So what the hell happened? The soundtrack in Halo 2 still has some cool orchestral/techno bits featured prominently throughout and they’re still very good but the space in between is filled in with some kind of hard rock/alt metal tracks that feature over-emphasized guitar riffs and vocals screamed out by somebody that probably never emotionally matured beyond their teens and still thinks that growing his hair down to his shoulders makes him “deep”. Apparently a lot of this was outsourced to prominent bands, probably to increase market appeal but really it just kinda felt like it solidified Halo’s place at the top of the “bro-shooter” category. I’m not against licensed tracks in games by any means. When used right they can be phenomenal (look at basically every scene that includes licensed music in Spec Ops: The Line for reference) but I just wasn’t feeling it here. This is largely due to my own taste in music, I’m sure, and some of you can feel free to disagree with me on the quality of these tracks but what bothered me was how out of place they sounded at the time in regard to what the tone probably should/could have been.

So as you’re chasing down this heretic leader you’re suddenly also attacked by the Flood. Not only is this kind of annoying because I kind of automatically have a negative response to these guys after last time, but it makes no sense. The Flood were being kept on the Halo ring in the previous game, the one which we destroyed. So the question then is if we blew the thing up then how the hell are they still around? We fried them all and launched the charred remains into the vacuum of space. That equals “dead” for just about anything short of a contrived plot device re-reveal and… oh, wait, that’s exactly what this is? Right, how silly of me.

Again: book/comic/whatever explanation doesn’t work. If they can’t bother to plug their plot holes within the game then they’re not actually plugged as far as the audience is concerned.

It wasn’t as bad as the library by any means, but once again Halo’s combat encounters just don’t know when to end. When an incredibly slow-moving elevator swarming with Flood laboriously grinds its way down floor after floor and wave after wave of enemies with absolutely no variation in setting or enemy type then I as a player start to get pissed off. When any game throws combat encounters like this at me I feel like they’re just arbitrarily padding their content and trying to justify their shelf price by saying “well hey, it’s a ten-hour game!” but neglecting to tell you that five of those hours are spent in monotonous, repetitive hell.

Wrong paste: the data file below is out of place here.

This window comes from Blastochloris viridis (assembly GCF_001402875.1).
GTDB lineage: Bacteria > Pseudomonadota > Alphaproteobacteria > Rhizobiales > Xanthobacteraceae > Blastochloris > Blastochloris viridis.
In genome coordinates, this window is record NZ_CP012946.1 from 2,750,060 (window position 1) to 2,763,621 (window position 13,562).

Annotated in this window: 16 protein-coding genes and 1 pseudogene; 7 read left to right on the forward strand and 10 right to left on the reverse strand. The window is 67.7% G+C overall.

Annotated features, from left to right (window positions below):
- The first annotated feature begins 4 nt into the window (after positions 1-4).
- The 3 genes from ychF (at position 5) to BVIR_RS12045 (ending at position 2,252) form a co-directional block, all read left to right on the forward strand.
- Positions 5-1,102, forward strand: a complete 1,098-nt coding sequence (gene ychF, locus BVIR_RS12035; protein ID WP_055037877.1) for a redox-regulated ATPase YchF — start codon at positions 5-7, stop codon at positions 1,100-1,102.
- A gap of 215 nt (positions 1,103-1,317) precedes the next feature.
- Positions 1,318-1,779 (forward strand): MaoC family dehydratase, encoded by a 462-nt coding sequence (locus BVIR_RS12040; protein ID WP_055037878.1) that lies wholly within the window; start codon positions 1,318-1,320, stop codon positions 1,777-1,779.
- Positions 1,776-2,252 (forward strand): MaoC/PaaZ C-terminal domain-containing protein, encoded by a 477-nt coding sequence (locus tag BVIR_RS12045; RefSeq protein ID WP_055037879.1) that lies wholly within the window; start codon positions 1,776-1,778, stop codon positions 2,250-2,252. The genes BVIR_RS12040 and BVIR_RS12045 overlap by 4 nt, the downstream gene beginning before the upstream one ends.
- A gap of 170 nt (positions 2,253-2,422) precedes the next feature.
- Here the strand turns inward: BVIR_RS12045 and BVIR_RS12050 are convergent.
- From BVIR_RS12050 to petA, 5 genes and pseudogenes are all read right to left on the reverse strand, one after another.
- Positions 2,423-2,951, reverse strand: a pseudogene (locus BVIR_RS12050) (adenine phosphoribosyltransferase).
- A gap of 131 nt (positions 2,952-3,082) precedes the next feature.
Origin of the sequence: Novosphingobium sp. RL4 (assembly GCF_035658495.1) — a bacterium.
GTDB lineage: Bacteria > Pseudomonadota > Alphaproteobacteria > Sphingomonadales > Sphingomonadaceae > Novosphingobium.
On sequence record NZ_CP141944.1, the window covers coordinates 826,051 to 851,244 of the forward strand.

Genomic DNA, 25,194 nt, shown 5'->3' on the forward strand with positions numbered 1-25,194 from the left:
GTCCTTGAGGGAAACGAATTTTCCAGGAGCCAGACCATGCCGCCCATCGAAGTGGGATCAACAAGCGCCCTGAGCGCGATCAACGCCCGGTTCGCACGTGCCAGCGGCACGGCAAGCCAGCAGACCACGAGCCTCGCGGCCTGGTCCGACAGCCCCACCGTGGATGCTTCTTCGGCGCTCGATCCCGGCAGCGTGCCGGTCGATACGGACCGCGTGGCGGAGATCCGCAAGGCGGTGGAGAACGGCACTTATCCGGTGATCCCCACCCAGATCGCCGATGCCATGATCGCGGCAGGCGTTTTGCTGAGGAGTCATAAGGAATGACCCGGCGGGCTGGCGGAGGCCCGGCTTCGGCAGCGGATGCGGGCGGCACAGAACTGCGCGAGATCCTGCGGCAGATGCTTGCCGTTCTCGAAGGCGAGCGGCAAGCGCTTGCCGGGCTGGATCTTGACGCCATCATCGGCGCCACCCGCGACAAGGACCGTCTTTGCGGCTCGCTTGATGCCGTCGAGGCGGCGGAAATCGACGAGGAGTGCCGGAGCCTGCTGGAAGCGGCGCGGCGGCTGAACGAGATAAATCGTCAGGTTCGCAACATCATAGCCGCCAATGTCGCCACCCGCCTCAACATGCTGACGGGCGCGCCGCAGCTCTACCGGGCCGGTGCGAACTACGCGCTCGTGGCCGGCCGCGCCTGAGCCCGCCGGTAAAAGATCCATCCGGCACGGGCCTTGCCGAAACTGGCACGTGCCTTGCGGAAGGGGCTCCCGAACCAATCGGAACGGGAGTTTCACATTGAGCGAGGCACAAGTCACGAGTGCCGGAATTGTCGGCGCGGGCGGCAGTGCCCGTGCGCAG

Sorry, I’m letting a bit more venom into my words here than I’d like but the Flood always brings out the worst in me. All my friends say I should just let them go but I keep wanting to think they’ll change…

I keep a flask of Johnnie Walker Black on my utility belt. I thought it would help.

It did not. 

And now the kicker. 343 Guilty Spark somehow didn’t explode along with the Pillar of Autumn and the entire Halo installation (does no one die from having the planet/station thing literally explode under their feet in this universe?) and is back once again to torment you. I’m sure there’s all kinds of excuses Bungie could use to try and justify this but “because f*** you” honestly seems the most likely. This little ball was a pain in my ass throughout the entire first game, had arbitrary invincibility in the finale, and forced me to settle for an off-screen death at the end. Only now even that’s been taken from me. There’s a trick to pulling off a good reveal, guys, and “pulling a contrivance out of your ass” is not it.

After all, it’s not called “Earth” or “Random Unnamed Gas Giant”. This makes sense, though. Since we know that the first Halo was part of a large network that was designed to act in conjunction with the other installations it stands to reason that the others would still be a threat, and now that we know the Covenant regard them as holy relics that makes them a bit more connected to our unfolding plot with the Arbiter. My only concern at this point was that the rest of the game would be a re-hash of Combat Evolved as the goals were now pretty much exactly the same, leaving behind the concerns of an invasion of Earth, though I suppose that was kind of aborted.

Anyway, next time we join back up with the Chief, whose ongoing personal drama is sure to zzzzzzzzzzz…